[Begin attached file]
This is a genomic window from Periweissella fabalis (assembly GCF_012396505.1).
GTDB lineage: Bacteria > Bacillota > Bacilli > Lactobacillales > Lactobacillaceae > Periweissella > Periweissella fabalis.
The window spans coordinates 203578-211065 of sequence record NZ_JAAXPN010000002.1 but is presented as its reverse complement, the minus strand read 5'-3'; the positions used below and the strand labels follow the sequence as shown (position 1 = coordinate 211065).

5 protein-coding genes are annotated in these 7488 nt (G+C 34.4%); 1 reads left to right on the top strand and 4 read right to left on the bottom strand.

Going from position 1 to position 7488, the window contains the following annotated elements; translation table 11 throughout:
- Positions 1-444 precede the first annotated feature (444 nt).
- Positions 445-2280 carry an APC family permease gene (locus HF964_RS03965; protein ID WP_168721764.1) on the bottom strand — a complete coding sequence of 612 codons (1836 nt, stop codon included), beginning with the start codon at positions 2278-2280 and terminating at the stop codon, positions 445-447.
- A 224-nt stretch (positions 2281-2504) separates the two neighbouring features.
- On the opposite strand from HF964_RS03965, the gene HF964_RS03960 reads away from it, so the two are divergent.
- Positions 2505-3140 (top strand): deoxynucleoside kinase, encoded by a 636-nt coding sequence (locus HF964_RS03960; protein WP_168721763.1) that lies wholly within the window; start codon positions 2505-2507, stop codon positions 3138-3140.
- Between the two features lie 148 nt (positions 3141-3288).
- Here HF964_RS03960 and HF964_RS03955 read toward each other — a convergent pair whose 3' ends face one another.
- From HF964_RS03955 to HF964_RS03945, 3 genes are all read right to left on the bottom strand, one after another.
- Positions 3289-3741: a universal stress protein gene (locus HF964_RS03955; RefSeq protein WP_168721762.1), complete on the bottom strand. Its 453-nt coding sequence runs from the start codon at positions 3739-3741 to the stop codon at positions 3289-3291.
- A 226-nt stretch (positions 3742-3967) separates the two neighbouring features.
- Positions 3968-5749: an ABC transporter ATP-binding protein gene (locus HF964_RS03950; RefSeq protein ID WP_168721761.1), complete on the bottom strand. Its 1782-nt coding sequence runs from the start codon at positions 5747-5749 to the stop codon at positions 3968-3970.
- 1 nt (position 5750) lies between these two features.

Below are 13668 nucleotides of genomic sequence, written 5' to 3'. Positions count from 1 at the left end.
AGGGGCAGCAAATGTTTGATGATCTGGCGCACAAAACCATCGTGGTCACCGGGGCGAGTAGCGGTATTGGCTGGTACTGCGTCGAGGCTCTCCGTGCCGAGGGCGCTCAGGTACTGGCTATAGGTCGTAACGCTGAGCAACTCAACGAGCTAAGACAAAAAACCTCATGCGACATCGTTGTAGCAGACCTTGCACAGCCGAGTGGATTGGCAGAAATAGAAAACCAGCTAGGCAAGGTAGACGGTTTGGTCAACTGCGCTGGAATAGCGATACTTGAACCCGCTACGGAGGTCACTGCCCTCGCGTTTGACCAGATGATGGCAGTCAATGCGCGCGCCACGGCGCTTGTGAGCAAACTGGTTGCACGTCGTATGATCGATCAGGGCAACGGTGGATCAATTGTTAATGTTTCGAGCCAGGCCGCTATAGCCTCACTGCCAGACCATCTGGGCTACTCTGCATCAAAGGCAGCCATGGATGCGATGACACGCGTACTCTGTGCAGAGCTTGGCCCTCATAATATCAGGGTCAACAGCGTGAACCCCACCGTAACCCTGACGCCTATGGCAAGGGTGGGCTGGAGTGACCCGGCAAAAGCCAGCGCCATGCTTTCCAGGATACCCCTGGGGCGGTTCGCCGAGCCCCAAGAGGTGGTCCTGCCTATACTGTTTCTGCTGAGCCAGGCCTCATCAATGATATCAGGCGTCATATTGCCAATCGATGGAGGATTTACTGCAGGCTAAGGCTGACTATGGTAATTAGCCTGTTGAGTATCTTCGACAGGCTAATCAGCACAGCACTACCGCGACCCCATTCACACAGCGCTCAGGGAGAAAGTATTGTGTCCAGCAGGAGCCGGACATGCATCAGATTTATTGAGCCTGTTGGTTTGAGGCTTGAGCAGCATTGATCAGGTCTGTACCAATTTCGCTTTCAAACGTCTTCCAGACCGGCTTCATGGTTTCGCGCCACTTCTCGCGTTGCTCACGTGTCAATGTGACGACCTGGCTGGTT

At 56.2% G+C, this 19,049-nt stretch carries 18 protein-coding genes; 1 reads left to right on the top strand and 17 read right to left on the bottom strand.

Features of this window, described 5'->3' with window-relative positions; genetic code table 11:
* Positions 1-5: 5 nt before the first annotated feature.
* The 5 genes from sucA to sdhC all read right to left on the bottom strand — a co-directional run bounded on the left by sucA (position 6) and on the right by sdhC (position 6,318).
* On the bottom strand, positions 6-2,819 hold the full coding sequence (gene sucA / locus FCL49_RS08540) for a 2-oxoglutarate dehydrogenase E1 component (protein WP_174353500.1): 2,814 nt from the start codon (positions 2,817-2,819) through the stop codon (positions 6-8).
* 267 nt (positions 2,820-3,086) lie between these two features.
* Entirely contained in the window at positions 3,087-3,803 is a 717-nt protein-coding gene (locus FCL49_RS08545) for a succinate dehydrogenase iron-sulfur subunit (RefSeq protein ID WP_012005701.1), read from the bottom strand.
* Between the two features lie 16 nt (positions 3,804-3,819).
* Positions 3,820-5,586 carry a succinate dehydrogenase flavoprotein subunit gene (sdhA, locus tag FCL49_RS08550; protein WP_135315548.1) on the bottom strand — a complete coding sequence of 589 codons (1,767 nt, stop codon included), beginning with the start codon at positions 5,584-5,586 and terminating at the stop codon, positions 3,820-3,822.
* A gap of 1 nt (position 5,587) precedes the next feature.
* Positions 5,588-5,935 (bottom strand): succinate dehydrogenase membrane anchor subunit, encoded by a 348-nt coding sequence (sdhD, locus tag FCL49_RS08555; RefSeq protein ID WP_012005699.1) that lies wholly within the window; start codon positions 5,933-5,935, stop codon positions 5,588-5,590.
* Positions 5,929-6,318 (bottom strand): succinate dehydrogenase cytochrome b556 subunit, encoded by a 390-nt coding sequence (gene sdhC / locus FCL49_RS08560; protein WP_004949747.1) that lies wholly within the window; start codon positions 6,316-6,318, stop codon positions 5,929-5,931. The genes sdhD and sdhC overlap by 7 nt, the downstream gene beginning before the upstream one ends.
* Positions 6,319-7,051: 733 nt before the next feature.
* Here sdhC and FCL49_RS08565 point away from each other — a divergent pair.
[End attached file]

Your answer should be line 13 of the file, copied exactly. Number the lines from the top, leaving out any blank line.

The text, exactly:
- From HF964_RS03955 to HF964_RS03945, 3 genes are all read right to left on the bottom strand, one after another.